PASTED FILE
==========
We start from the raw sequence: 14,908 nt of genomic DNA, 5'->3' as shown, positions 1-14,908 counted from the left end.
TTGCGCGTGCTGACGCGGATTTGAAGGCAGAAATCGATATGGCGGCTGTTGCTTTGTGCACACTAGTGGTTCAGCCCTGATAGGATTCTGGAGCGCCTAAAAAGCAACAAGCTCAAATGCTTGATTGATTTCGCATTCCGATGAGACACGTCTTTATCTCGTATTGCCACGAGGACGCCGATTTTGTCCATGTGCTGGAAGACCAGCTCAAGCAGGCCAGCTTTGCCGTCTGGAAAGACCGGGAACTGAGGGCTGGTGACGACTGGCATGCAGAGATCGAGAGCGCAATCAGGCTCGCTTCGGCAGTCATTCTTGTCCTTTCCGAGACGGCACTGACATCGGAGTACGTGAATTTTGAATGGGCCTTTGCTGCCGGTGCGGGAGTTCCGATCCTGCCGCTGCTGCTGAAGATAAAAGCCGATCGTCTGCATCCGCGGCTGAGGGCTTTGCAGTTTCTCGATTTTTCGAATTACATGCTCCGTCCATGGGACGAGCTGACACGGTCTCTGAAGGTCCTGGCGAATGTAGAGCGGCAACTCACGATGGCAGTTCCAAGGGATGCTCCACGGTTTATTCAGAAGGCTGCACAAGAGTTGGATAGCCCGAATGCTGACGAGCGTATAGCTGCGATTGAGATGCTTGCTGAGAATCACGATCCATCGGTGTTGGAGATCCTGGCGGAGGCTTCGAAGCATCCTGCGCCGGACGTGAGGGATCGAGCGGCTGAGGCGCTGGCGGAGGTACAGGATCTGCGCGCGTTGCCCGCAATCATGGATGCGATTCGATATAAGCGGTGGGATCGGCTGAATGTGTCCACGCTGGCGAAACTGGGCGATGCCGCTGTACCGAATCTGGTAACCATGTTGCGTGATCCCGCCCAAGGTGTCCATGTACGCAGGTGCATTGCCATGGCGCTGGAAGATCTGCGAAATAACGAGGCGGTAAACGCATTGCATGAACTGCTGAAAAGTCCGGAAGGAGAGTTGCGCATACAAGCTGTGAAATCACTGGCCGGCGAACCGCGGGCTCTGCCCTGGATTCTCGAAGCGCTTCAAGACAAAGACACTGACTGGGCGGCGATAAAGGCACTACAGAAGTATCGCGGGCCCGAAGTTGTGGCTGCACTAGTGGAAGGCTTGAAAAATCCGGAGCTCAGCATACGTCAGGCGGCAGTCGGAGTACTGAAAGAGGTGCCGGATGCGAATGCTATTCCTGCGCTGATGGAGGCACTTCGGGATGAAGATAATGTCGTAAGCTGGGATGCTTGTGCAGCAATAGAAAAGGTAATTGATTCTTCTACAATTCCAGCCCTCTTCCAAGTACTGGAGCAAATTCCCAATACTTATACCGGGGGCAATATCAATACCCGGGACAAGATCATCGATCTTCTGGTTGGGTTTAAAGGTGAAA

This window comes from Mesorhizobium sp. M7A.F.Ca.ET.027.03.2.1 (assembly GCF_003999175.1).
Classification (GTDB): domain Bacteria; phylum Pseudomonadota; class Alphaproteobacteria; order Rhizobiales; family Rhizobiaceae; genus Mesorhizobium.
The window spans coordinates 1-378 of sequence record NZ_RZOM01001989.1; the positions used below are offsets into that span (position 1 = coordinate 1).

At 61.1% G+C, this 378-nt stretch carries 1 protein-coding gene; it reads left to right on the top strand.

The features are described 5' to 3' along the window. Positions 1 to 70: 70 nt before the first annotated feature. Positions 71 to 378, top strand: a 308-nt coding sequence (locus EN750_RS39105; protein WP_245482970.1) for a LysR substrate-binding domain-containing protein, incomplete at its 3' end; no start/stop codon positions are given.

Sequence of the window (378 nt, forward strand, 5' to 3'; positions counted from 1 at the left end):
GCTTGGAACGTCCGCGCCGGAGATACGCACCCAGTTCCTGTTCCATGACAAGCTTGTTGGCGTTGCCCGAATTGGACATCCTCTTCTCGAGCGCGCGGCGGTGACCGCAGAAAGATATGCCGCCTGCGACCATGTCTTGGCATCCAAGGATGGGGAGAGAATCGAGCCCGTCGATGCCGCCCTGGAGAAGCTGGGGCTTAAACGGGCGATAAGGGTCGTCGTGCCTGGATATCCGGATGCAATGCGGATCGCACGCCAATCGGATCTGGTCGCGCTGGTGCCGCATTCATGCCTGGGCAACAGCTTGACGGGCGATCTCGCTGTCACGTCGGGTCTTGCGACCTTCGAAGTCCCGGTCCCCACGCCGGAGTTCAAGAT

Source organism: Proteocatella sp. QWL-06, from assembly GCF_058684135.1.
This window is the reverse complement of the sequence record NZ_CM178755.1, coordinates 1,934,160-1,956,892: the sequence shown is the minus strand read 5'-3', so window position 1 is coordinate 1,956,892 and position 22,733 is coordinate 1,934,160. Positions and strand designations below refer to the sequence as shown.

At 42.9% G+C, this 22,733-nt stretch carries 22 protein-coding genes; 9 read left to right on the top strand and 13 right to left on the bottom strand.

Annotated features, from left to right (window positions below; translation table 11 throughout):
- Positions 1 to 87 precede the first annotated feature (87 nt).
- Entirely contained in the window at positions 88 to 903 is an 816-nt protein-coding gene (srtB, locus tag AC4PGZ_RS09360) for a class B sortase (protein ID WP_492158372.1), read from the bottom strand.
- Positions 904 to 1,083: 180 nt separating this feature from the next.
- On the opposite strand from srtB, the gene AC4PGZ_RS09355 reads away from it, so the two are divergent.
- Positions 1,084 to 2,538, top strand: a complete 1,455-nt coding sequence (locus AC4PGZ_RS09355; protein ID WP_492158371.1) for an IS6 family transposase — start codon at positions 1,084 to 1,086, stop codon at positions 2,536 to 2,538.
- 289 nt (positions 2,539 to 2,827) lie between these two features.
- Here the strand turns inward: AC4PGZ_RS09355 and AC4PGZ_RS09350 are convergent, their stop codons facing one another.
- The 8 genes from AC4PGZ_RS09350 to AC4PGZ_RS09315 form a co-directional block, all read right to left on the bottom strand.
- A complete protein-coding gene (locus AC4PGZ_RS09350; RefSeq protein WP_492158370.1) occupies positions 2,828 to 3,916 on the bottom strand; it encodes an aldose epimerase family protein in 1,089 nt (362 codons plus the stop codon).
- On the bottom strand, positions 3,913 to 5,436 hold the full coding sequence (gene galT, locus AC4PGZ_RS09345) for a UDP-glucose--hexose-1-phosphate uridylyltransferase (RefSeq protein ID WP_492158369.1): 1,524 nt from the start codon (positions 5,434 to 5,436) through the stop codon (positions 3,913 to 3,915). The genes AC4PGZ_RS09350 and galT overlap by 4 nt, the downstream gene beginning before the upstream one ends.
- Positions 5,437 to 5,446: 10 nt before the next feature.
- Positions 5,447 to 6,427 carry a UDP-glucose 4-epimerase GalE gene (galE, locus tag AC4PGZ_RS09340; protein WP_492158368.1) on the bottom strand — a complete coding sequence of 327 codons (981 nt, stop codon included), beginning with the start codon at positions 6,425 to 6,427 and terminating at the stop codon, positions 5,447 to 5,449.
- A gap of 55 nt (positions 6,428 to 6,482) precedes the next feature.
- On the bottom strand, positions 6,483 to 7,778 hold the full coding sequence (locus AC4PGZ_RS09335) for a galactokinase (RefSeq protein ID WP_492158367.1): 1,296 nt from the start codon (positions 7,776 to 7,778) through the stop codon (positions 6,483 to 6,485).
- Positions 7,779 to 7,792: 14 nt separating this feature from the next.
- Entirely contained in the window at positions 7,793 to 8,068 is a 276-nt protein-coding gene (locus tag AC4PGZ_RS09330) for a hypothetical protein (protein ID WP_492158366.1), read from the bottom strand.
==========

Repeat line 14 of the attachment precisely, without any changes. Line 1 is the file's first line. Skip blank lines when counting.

- Positions 1 to 87 precede the first annotated feature (87 nt).